Al-Mansour: It’s an exciting time in Saudi Arabia now

Updated 24 April 2013
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Al-Mansour: It’s an exciting time in Saudi Arabia now

NEW YORK: Haifaa Al-Mansour had to go to great lengths to make the groundbreaking Saudi film “Wadjda” — and not only because it is the first feature made entirely in Saudi Arabia and the first directed by a Saudi woman.
Because of regulations about public mingling, she had to direct outdoor scenes via a walkie-talkie, watching on a monitor from a parked van.
“It made me work harder,” she said at a discussion following the film’s North American premiere Sunday evening at the Tribeca Film Festival, saying that she instead rehearsed longer with the actors.
Feminist icon Gloria Steinem and Women for Women International founder Zainab Salbi joined Al-Mansour, after the film for a discussion that spoke both to the global struggle of women’s rights, and the regional differences.
“I hope we’re beginning to realize just as we, as human beings, are linked not ranked, in a deep sense, revolutions are linked not ranked,” said Steinem.
“Wadjda,” which earlier premiered at the Venice Film Festival and will be released this fall by Sony Pictures Classics, is about an independent-minded 10-year-old girl (Waad Mohammed) and her mother (Reem Abdullah) struggle through. It’s a subtle, largely optimistic film in which the girl, Wadjda, strives to simply own a bicycle.
Al-Mansour, who made the movie with the permission of the Saudi government, also struck a positive tone Sunday.
“It’s an exciting time in the country now,” said Al-Mansour. “They’re empowering women and they are giving more chances. Girls can ride bicycles now.”
Earlier this month, women were allowed to ride bikes, although only in restricted recreational areas. In 2011, Custodian of the Two Holy Mosques King Abdullah granted women the right to vote and run for office beginning in 2015.
“Wadjda” isn’t brazen, Salbi, an Iraqi humanitarian who’s working on a documentary about women and the Arab Spring said, but “is beautifully pushing the envelope.”
“Wadjda” is expected to air on Saudi television and be released on DVD. Al-Mansour summarized her film not in political terms, but instead called it a movie “about hope, embracing change and moving ahead.”


Grandma Stories: Saudi storyteller teaches values and critical thinking by letting children speak up

Updated 22 April 2018
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Grandma Stories: Saudi storyteller teaches values and critical thinking by letting children speak up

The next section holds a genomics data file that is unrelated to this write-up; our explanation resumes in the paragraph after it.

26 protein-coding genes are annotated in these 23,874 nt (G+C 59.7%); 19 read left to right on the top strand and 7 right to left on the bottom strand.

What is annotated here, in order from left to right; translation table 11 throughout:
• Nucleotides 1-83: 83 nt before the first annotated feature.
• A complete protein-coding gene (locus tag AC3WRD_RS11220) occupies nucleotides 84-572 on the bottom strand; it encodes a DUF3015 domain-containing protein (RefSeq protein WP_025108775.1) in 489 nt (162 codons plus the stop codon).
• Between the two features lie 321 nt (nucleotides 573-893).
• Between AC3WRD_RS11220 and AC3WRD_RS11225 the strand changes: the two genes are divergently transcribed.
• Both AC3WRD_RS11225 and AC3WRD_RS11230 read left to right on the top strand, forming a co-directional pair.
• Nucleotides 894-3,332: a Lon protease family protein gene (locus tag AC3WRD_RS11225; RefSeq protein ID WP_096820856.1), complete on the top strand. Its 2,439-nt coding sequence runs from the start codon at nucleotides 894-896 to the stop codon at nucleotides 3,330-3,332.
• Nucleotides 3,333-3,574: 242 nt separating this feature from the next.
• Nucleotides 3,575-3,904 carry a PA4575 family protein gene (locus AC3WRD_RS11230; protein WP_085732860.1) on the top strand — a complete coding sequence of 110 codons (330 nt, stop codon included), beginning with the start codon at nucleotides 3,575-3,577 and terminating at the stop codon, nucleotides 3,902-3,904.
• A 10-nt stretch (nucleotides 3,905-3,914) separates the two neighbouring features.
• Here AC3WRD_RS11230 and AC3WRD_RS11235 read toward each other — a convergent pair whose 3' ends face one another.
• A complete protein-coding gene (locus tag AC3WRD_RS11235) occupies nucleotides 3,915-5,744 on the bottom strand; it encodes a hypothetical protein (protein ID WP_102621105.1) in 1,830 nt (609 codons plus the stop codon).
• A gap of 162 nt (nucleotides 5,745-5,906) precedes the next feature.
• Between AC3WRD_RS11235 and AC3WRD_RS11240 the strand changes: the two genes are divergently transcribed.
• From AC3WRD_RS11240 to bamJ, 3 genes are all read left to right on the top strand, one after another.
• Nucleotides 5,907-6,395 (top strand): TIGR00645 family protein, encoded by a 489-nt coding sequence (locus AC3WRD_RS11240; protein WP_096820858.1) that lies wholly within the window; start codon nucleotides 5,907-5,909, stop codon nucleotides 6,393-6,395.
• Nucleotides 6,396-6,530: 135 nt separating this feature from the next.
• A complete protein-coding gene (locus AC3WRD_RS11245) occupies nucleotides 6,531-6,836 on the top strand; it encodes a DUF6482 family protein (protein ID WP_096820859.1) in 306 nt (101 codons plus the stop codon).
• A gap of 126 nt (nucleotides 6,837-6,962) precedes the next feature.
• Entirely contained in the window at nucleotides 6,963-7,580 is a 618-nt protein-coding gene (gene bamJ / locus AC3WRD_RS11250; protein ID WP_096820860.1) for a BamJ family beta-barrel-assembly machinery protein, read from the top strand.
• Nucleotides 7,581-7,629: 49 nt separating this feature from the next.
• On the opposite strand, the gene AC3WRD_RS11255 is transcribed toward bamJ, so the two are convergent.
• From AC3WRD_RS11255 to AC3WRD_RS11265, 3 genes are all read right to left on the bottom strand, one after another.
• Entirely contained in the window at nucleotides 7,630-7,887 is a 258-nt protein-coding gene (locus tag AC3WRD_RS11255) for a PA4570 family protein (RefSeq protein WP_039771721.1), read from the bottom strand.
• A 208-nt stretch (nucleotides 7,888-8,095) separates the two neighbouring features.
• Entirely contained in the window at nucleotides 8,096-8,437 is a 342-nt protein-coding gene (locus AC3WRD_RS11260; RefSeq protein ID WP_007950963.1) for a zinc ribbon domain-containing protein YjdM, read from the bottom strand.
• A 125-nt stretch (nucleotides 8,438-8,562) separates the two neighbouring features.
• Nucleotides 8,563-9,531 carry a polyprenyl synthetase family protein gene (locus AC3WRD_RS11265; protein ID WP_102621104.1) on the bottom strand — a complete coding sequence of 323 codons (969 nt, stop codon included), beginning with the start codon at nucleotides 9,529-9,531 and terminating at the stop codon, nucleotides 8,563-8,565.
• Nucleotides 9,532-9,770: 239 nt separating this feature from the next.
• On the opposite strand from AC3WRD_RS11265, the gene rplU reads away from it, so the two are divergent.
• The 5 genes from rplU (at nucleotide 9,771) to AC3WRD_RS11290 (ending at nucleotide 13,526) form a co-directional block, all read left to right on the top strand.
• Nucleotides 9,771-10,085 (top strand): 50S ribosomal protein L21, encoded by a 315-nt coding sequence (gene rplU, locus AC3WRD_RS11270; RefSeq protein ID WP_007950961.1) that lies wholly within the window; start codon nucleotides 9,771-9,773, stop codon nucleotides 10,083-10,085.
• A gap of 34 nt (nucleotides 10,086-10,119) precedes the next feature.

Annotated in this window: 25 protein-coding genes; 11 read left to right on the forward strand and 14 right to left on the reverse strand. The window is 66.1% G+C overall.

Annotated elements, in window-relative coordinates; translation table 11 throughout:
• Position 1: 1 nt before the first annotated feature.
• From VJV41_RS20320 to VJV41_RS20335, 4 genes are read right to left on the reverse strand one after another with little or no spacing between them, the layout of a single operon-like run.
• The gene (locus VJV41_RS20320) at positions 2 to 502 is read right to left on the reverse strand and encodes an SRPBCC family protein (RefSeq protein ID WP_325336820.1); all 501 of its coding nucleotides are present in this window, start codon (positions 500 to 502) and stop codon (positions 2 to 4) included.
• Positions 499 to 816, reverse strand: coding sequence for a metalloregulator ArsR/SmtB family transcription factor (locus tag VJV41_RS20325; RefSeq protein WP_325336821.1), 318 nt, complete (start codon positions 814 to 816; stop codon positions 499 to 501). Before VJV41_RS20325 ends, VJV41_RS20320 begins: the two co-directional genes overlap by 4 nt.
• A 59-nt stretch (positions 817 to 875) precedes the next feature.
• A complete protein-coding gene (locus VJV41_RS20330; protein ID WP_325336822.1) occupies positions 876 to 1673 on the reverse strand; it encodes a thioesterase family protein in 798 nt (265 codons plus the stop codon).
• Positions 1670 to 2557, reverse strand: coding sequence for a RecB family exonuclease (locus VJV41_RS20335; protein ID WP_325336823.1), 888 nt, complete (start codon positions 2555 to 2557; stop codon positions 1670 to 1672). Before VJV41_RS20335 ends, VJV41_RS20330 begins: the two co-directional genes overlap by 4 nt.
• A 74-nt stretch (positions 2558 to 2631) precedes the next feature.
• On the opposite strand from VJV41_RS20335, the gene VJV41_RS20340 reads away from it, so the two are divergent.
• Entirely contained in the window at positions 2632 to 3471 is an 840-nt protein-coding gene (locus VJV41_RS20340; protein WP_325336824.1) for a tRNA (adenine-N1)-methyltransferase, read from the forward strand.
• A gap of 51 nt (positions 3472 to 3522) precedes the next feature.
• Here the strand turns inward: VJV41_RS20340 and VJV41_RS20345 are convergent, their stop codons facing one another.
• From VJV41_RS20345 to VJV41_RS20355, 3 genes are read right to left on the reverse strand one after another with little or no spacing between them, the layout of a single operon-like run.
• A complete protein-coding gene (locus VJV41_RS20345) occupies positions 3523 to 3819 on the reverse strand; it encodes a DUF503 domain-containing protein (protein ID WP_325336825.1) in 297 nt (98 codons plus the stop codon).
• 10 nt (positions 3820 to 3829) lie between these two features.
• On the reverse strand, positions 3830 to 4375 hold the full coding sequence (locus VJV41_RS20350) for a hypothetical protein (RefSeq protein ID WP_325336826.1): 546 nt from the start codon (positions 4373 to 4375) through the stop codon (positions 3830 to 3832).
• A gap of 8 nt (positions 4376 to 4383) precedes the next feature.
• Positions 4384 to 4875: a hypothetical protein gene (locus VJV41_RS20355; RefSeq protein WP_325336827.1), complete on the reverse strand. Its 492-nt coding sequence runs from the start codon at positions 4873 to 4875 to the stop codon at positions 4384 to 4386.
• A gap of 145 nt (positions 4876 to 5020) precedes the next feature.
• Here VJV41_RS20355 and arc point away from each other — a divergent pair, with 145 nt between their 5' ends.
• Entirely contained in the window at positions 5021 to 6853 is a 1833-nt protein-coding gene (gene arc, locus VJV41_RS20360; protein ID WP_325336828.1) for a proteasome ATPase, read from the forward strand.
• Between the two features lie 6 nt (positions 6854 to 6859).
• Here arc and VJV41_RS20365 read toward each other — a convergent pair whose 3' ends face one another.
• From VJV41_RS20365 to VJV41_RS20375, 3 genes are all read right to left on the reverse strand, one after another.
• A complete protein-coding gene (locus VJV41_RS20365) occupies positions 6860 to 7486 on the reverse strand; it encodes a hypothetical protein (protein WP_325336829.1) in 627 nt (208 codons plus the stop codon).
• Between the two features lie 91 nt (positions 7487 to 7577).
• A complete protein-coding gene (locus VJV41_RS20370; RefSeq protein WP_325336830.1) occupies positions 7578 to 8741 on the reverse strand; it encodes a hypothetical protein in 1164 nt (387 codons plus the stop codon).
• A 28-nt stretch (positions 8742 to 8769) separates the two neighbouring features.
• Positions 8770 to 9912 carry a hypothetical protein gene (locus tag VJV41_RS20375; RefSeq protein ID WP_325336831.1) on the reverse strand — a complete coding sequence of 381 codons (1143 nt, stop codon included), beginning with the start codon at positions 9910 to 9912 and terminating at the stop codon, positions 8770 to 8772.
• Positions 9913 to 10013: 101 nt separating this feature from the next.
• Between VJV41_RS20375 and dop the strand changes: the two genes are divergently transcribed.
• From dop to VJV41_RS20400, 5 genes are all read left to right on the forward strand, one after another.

• Storytelling is not only a fun way to ignite imaginations; it also improves children’s verbal and critical thinking abilities, says Yamani
  • Yamani has read stories in both Arabic and English for more than 6,000 children of 15 nationalities all over the Kingdom and the Gulf region

DHAHRAN: You can see children forming a gigantic circle and listening carefully when story time starts. Ghadeer Yamani, the founder of Grandma Stories, found her passion for spreading the love of reading among children and delivering values through her storytelling sessions.
The Grandma Stories initiative started six years ago when Yamani returned home after spending years abroad owing to her husband’s work. Yamani has read stories in both Arabic and English for more than 6,000 children of 15 nationalities all over the Kingdom and the Gulf region, including the UAE and Bahrain.
“The idea of Grandma Stories was not an epiphany; it came to me after I saw how reading was a huge part of children’s life abroad. I used to see children reading in libraries, in bus stops, in hospitals — everywhere. I wanted to help spread reading culture in my society.
“I wanted children back home to love reading! And with the support of my husband and family, I think I was able to do this,” Yamani told Arab News.
With the prevalence of national reading competitions, school contests and reading clubs, awareness among families and society members is growing. “The interaction and excitement of families and children are amazing when it comes to story time,” said Yamani.
About the title of her initiative, she said: “When I was a child I used to visit my father’s grandmother in Madinah who had a phenomenal way of telling stories and riddles. I still remember how the entire family would get around her as she started telling her tales, and in an atmosphere filled with love and contentment.
“No one ever wanted her stories to finish and nothing could ever distract us while listening to her. That is exactly how I want children to feel in Grandma Stories story time.”
Storytelling is not only a fun way to ignite imaginations; it also improves children’s verbal and critical thinking abilities. Yamani allows children to criticize the stories by pointing out the strengths and weaknesses of each one. The advancement in such skills is what inspires Yamani and keeps her going.
“The fondest moments throughout my years in storytelling have been when mothers come and tell me how their children used to be shy and reluctant but have started to become fluent and can express themselves well, and that Grandma Stories is the reason for this great progress.”